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A History of the Gipsies by Walter Simson

Before he would face the Tinkler


by some called William, a brother of Alexander Brown, was run down by a party of the military and some messengers, near Dundee. He was carried to Perth, where he was tried, condemned and executed, to atone for the numerous crimes of which he was guilty. He was conveyed to Perth by water, in consequence of it being reported that the Gipsies of Fife, with the Grahams and Ogilvies at their head, were in motion to rescue him. He, also, was a man of great personal strength; and regretting, after being handcuffed, having allowed himself to be so easily taken, he, in wrath, drove the messengers before him with his feet, as if they had been children. While in the apartment of the prison called the condemned cell, or the cage, he freed himself from his irons, and by some means set on fire the damp straw on which he lay, with the design of making his escape in the confusion. Surprised at the building being on fire, and suspecting Brown to have been the cause of it, and that he was free from his chains, ramping like a lion in his den, no one, in the hurry, could be found with resolution enough to venture near him, till a sergeant of the forty-second regiment volunteered his services. Before he would face the Tinkler, however, he requested authority from the magistrates to defend himself with his broad-sword, and, in case the prisoner became desperate, to cut him down. This permission being obtained, the sergeant drew his sword, and, assisted by the jailer's daughter, unbarred the doors,
till he came to the cage, whence the prison was being filled with smoke. As he advanced to the door, he asked with a loud voice, "Who is there?" "The devil," vociferated the Gipsy, through fire and smoke. "I am also a devil, and of the black-watch," thundered back the intrepid Highlander. The resolute reply of the soldier sounded like a death knell to the artful Tinkler--he knew his man--it daunted him completely; for, after some threats from the sergeant, he quietly allowed himself to be again loaded with irons, and thoroughly secured in his cell, whence he did not stir till the day of his execution.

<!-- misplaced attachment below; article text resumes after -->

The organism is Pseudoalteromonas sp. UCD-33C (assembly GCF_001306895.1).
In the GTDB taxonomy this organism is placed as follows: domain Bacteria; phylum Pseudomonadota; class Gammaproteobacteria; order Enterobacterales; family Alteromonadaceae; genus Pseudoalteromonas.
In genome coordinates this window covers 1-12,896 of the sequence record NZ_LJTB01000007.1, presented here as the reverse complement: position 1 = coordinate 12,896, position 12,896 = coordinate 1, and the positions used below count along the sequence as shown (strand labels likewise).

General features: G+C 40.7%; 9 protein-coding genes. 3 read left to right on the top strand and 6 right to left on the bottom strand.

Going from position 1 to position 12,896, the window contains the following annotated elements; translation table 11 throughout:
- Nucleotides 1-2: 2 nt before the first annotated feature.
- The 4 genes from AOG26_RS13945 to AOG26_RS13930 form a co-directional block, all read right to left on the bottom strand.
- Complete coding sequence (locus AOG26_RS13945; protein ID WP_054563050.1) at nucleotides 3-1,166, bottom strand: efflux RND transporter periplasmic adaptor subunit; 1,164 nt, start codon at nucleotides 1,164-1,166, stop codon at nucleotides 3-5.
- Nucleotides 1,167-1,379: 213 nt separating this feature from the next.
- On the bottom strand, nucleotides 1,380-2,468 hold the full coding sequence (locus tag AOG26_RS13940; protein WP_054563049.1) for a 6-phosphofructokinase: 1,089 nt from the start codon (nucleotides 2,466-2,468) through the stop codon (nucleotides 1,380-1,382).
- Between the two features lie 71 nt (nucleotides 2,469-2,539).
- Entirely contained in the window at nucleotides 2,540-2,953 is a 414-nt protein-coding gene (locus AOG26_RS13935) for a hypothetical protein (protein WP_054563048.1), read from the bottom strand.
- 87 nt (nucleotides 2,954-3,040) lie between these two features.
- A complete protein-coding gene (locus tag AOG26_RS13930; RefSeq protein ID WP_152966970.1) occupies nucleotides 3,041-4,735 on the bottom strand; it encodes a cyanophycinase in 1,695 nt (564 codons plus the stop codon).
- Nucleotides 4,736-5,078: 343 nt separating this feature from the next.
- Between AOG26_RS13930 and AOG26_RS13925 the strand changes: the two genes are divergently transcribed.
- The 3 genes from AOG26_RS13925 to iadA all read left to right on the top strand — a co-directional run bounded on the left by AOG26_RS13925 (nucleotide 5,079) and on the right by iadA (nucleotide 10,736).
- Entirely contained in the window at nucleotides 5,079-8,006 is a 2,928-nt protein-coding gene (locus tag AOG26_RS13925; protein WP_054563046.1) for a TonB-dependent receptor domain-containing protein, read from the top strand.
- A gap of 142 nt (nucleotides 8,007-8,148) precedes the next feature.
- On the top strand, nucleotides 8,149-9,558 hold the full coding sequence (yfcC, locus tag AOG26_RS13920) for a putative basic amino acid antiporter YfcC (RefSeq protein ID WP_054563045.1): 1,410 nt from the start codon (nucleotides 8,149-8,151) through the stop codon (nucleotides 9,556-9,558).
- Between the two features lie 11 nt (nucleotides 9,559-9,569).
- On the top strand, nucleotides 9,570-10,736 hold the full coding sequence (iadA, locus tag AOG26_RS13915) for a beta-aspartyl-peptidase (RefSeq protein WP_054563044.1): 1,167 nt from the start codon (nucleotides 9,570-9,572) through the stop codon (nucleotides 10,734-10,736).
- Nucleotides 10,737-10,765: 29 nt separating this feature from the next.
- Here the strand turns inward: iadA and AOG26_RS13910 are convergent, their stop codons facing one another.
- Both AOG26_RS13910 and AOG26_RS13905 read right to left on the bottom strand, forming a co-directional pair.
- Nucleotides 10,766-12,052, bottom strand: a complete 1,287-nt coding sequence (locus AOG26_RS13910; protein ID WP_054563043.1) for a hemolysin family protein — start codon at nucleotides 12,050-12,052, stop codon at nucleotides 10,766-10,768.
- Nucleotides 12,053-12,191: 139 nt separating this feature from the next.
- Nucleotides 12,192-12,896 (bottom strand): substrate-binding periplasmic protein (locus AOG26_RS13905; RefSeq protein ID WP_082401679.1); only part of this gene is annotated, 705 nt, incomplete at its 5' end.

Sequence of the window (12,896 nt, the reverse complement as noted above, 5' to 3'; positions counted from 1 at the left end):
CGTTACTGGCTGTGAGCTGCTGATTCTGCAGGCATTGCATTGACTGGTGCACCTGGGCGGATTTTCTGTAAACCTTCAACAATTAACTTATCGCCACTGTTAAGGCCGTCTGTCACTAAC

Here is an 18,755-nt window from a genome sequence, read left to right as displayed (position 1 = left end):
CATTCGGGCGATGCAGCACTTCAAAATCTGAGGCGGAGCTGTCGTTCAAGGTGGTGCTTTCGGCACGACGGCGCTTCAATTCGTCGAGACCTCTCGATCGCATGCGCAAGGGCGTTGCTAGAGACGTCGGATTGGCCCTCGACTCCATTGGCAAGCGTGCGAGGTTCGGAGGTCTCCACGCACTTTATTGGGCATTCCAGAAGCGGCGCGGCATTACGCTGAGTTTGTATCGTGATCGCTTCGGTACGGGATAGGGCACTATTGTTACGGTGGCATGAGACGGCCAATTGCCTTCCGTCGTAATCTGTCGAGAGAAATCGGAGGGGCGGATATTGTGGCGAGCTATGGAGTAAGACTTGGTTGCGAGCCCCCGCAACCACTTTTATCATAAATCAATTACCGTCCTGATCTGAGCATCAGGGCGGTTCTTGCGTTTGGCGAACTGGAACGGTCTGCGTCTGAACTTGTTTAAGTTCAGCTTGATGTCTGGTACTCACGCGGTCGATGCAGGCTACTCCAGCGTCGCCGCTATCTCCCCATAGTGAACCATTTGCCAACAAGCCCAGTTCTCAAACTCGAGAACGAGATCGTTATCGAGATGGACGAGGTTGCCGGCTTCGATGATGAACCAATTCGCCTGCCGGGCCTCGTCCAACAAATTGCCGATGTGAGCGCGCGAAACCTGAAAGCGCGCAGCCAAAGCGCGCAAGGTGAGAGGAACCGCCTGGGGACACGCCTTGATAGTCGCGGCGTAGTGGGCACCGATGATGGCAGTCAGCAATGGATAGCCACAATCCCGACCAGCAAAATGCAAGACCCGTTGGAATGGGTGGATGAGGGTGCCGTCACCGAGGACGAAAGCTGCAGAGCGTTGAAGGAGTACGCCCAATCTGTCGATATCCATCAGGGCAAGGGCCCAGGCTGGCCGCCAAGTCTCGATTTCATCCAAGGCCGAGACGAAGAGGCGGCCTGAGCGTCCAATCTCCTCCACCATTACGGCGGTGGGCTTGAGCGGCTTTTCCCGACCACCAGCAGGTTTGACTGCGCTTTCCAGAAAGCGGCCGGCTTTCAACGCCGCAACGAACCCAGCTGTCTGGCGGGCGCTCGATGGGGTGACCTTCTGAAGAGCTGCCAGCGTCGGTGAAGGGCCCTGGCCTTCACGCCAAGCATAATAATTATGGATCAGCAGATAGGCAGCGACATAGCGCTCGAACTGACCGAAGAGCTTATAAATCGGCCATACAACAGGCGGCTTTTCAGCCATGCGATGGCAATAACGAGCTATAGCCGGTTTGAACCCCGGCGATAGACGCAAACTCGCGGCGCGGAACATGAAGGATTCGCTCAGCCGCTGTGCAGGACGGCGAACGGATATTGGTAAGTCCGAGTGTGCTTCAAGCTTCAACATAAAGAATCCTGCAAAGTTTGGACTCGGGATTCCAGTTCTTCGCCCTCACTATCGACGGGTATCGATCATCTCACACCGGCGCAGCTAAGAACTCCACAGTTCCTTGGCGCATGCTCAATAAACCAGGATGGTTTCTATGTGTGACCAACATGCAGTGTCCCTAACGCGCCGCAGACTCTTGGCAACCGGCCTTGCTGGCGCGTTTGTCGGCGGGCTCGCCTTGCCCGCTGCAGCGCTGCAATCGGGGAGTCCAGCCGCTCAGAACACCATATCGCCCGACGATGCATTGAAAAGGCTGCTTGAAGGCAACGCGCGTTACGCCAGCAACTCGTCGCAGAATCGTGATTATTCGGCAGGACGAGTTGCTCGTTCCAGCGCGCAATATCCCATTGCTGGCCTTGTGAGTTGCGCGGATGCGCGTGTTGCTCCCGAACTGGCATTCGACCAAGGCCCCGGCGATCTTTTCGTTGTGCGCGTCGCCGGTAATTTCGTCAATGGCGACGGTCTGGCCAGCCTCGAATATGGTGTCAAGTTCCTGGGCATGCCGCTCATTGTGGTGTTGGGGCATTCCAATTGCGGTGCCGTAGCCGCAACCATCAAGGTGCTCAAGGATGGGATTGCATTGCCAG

Lizzy Brown, by some called Snippy, a member of the same family, was a tall, stout woman, with features far from being disagreeable. She lost her nose in a battle, fought in the shire of Angus. In this rencounter, the Gipsies fought among themselves with highland dirks, exhibiting all the fury of hostile tribes of Bedouin Arabs of the desert. When this woman found that her nose was struck off, by the sweep of a dirk, she put her hand to the wound, and, as if little had befallen her, called out, in the heat of the scuffle, to those nearest her: "But, in the middle o' the meantime, where is my nose?" Poor Lizzy's tall figure was conspicuous among the tribe, owing to the want of that ornamental part of her face.

The Grahams of Lochgellie, the Wilsons of Raploch, near Stirling, and the Jamiesons, noticed under the head of Linlithgowshire Gipsies, were all, by the female side, immediately descended from old Charles Stewart, a Gipsy chief, at one period of no small consequence, among these hordes.[103] When I enquired if the Robertsons,

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